News from Brussels, Strasbourg and Berlin

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Packaging and Packaging Waste Regulation (PPWR), Corporate Sustainability Reporting Directive (CSRD), Corporate Sustainability Due Diligence Directive (CSDDD), EU Deforestation Regulation (EUDR) and Forced Labour Regulation – you can’t say that the regulators in Brussels and Strasbourg are letting themselves down just before the European elections in June. We present the latest developments in compact form and take a special look at the new social sustainability regulations.


Now it’s here, the PPWR – or not?

In its last session of the current legislative period on 24 April 2024, the European Parliament voted by a large majority in favour of the new EU Packaging Regulation (PPWR). There were 476 votes in favour, 129 against and 24 abstentions. The regulation has therefore been adopted.  You can find out exactly what this means and what the next steps and timetables are in our article on the PPWR and in great detail in our special newsletter in June 2024.


CSRD: transposition into national law

The transposition of the Corporate Sustainability Reporting Directive into national law is progressing. The EU member states must transpose the CSRD into national law by July 2024.

  • In Germany, the corresponding draft for the implementation of the CSR-Directive was sent to the federal states and associations on 22 March 2024.
  • It is interesting to discuss whether only accredited auditors can audit the CSRD statement (as proposed in the draft bill) or if independent accredited experts are also authorised to do so. This would not only significantly expand the audit market but would also provide companies with critical expertise.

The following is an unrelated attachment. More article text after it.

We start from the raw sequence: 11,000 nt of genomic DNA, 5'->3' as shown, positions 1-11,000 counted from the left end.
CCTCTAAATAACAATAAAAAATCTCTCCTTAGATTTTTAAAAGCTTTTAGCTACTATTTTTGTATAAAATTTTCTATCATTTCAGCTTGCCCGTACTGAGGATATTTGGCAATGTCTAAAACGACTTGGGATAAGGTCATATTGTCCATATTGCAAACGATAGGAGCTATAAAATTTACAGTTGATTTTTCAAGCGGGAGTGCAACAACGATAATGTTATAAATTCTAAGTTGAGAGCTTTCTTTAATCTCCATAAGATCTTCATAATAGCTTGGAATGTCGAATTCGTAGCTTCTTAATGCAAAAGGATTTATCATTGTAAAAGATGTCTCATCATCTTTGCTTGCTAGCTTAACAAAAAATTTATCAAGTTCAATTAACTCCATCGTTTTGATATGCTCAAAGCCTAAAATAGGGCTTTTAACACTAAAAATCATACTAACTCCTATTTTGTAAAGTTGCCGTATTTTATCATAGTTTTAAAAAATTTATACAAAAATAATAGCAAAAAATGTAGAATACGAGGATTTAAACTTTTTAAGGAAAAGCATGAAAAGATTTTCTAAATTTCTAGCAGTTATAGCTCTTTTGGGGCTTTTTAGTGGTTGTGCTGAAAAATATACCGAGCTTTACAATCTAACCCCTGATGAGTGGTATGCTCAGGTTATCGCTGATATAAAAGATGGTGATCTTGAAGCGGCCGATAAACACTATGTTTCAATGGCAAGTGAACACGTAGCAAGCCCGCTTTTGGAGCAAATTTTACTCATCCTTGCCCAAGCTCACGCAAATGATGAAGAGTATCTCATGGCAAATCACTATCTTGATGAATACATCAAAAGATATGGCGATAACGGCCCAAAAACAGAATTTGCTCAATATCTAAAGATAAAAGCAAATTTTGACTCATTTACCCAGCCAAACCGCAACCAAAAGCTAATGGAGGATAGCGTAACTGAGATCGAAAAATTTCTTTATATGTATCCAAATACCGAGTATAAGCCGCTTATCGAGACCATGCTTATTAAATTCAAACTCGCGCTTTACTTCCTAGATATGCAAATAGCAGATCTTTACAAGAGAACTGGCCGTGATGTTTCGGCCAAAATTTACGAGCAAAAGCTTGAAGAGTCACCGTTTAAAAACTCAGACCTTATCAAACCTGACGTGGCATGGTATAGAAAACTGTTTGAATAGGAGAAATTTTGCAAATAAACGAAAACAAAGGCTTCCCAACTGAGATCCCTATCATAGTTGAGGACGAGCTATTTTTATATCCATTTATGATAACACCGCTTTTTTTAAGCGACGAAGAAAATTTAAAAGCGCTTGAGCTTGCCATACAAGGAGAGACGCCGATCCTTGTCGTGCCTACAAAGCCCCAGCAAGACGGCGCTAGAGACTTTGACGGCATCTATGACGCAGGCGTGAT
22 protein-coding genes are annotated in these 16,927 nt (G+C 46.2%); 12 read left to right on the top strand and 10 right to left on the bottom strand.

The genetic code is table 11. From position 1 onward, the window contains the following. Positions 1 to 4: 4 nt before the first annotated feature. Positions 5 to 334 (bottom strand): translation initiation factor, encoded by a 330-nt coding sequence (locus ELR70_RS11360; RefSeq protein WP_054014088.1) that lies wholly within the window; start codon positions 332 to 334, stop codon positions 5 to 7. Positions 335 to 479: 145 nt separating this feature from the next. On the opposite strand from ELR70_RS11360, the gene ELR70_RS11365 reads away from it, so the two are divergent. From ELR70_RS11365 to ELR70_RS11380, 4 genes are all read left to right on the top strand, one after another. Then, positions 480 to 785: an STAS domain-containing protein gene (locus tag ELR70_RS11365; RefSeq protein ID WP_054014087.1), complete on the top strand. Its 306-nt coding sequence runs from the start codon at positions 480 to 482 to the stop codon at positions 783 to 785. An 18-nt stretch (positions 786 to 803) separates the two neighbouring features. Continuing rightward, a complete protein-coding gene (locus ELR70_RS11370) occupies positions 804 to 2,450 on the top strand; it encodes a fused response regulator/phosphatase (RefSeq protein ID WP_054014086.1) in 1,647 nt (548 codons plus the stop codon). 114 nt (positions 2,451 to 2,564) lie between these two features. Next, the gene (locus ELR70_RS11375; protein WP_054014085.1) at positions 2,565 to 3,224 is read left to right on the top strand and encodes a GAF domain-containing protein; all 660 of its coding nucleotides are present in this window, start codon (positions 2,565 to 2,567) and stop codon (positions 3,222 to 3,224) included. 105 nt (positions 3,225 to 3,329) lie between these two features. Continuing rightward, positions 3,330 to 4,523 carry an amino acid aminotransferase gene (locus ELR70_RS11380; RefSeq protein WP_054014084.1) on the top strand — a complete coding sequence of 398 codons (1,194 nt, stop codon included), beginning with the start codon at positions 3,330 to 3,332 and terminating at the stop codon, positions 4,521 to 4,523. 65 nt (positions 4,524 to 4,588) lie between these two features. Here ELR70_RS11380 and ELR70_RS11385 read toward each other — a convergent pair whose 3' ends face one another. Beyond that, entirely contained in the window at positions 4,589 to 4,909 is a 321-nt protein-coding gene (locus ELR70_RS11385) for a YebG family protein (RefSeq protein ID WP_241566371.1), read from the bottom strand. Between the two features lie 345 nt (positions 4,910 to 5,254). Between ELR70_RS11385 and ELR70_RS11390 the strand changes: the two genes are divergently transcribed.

• To put it more succinctly: should CSRD reporting be a tool to strengthen more sustainable business practices in companies or an exclusive domain for auditors with no real and positive impact? There is an exciting discussion about this on LinkedIn, based on a statement by the German Sustainable Business Association (BNW).

We have compiled 10 tips for implementing the CSRD for you in a separate article.


Update on the introduction of plastic taxes in various EU countries

The plastic tax in Italy, which was to be introduced on 1 July (after 6 postponements), is likely to be postponed again. In principle, the implementing provisions must be published 6 weeks before a regulation becomes active. This is not the case (13.05.2024), so 1 July is no longer tenable.

The introduction of the plastic tax in Germany has also been postponed from 2025 to 2026.

We will publish a detailed report on the status of plastic taxes in Europe in our next newsletter.


New draft EU regulation to ban BPA in food contact materials

Bisphenol A in food contact materials and articles is governed by EU legislation. Based on the EFSA’s scientific reassessment of 19 April 2023, the European Commission published a draft regulation on 9 February 2024 for a ban on the intentional use of bisphenol A in the manufacture of food contact materials made of plastics, paints and coatings, ion exchange resins, rubber, printing inks and adhesives. This includes packaging.